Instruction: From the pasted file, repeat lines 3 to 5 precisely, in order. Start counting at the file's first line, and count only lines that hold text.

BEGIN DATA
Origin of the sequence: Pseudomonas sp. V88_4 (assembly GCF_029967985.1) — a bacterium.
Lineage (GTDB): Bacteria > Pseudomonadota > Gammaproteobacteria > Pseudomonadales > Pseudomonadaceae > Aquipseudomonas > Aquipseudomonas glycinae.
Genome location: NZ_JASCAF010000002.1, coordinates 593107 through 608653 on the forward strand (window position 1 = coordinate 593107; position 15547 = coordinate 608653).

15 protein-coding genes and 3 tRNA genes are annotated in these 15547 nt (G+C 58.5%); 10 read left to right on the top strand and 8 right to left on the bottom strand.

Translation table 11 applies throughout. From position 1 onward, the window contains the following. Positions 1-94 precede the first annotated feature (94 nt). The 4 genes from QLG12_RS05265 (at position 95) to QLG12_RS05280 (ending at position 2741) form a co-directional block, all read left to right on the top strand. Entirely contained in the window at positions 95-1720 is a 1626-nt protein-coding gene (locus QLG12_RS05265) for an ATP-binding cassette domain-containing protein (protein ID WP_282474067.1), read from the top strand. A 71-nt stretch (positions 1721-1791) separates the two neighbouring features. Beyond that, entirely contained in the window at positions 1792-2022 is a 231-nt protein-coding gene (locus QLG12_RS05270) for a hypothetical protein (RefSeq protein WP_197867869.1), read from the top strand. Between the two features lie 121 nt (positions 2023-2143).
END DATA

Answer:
Genome location: NZ_JASCAF010000002.1, coordinates 593107 through 608653 on the forward strand (window position 1 = coordinate 593107; position 15547 = coordinate 608653).

15 protein-coding genes and 3 tRNA genes are annotated in these 15547 nt (G+C 58.5%); 10 read left to right on the top strand and 8 right to left on the bottom strand.

Translation table 11 applies throughout. From position 1 onward, the window contains the following. Positions 1-94 precede the first annotated feature (94 nt). The 4 genes from QLG12_RS05265 (at position 95) to QLG12_RS05280 (ending at position 2741) form a co-directional block, all read left to right on the top strand. Entirely contained in the window at positions 95-1720 is a 1626-nt protein-coding gene (locus QLG12_RS05265) for an ATP-binding cassette domain-containing protein (protein ID WP_282474067.1), read from the top strand. A 71-nt stretch (positions 1721-1791) separates the two neighbouring features. Beyond that, entirely contained in the window at positions 1792-2022 is a 231-nt protein-coding gene (locus QLG12_RS05270) for a hypothetical protein (RefSeq protein WP_197867869.1), read from the top strand. Between the two features lie 121 nt (positions 2023-2143).